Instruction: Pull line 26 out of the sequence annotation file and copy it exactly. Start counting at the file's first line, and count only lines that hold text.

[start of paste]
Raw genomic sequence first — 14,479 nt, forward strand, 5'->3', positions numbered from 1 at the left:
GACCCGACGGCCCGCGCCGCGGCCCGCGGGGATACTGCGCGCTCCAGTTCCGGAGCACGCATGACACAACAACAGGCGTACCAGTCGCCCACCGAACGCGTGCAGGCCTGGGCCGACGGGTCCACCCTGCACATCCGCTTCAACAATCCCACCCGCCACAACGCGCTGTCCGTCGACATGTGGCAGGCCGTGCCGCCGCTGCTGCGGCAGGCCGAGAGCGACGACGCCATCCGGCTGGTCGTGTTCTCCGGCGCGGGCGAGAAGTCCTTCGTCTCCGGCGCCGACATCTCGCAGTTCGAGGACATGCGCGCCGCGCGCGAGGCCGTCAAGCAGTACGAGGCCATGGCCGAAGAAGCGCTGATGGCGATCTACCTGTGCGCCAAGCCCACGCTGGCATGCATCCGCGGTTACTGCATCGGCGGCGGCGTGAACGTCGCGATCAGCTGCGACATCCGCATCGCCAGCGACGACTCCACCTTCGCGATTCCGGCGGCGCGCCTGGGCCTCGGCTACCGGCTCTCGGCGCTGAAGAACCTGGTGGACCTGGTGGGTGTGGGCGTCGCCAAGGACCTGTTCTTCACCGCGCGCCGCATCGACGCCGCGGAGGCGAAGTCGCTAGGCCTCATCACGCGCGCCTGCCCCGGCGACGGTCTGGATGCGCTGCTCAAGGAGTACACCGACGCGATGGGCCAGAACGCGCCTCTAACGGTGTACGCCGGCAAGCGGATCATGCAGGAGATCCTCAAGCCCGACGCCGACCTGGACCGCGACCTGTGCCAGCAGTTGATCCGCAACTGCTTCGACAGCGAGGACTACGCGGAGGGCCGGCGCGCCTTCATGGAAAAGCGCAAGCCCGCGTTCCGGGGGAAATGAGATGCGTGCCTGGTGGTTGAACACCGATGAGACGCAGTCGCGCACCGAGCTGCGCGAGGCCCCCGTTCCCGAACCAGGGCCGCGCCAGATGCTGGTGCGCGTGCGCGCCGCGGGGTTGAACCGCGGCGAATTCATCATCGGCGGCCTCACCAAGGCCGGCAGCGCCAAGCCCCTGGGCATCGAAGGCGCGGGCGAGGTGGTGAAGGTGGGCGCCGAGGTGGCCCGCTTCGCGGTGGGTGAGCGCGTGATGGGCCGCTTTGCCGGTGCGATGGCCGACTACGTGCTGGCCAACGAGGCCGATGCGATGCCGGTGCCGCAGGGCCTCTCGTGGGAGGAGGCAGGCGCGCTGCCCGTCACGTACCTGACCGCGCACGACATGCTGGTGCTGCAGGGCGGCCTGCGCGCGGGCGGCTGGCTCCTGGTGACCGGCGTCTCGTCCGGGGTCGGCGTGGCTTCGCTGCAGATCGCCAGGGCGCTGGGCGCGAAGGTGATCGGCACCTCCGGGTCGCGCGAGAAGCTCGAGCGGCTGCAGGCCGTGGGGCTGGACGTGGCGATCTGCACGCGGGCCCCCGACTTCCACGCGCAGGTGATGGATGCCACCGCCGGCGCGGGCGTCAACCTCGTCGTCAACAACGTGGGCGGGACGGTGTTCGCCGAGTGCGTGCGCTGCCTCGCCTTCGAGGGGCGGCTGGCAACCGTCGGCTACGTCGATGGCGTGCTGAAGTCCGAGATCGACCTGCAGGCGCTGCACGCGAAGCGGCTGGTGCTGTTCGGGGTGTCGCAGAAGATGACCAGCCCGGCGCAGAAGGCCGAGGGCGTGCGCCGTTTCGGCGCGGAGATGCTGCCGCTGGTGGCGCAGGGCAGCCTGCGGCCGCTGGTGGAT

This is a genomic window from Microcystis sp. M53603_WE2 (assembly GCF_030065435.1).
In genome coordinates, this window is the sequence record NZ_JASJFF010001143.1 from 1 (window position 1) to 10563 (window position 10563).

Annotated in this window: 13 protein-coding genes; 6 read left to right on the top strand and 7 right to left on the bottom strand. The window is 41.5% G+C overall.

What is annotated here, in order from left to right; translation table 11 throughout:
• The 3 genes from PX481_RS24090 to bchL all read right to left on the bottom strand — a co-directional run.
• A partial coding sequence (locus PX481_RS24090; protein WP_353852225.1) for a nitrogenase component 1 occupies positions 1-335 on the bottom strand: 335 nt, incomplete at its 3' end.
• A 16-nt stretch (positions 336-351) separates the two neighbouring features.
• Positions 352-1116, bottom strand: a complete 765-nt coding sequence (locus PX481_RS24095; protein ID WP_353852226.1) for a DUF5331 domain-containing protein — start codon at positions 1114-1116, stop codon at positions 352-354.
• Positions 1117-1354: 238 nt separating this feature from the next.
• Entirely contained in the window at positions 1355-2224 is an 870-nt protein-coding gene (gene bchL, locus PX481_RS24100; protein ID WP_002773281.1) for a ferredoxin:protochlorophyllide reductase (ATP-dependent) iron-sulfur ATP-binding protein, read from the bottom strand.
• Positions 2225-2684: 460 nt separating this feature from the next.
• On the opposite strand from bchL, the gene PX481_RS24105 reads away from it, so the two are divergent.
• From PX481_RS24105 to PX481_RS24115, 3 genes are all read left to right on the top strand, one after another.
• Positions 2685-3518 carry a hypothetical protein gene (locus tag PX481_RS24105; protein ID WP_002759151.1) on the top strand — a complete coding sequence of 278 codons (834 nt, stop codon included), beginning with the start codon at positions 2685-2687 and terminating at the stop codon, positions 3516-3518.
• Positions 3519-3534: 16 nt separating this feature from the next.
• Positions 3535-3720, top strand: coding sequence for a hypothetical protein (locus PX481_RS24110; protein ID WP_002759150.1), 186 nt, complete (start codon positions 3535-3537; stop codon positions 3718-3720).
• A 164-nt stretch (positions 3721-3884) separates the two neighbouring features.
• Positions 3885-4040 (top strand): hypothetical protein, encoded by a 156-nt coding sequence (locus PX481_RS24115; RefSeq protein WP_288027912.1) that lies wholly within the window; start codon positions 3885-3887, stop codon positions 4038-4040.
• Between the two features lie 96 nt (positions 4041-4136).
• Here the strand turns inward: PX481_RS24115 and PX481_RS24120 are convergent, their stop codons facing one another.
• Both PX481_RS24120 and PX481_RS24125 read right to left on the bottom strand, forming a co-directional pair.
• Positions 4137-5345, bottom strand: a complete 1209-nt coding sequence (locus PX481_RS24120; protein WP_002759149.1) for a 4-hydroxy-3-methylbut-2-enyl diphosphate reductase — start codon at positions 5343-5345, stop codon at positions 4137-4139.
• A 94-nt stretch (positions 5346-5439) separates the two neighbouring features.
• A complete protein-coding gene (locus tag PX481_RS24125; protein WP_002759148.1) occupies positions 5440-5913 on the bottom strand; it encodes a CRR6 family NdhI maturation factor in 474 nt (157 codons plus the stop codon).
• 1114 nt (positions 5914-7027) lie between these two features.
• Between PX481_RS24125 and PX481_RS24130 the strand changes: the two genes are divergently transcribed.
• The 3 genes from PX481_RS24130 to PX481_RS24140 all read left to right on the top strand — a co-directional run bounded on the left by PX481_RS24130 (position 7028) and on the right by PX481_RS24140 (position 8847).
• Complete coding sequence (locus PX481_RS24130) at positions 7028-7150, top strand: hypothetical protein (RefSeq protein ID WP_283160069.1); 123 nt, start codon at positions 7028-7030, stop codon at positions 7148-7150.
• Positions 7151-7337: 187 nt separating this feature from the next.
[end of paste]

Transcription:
• A complete protein-coding gene (locus tag PX481_RS24125; protein WP_002759148.1) occupies positions 5440-5913 on the bottom strand; it encodes a CRR6 family NdhI maturation factor in 474 nt (157 codons plus the stop codon).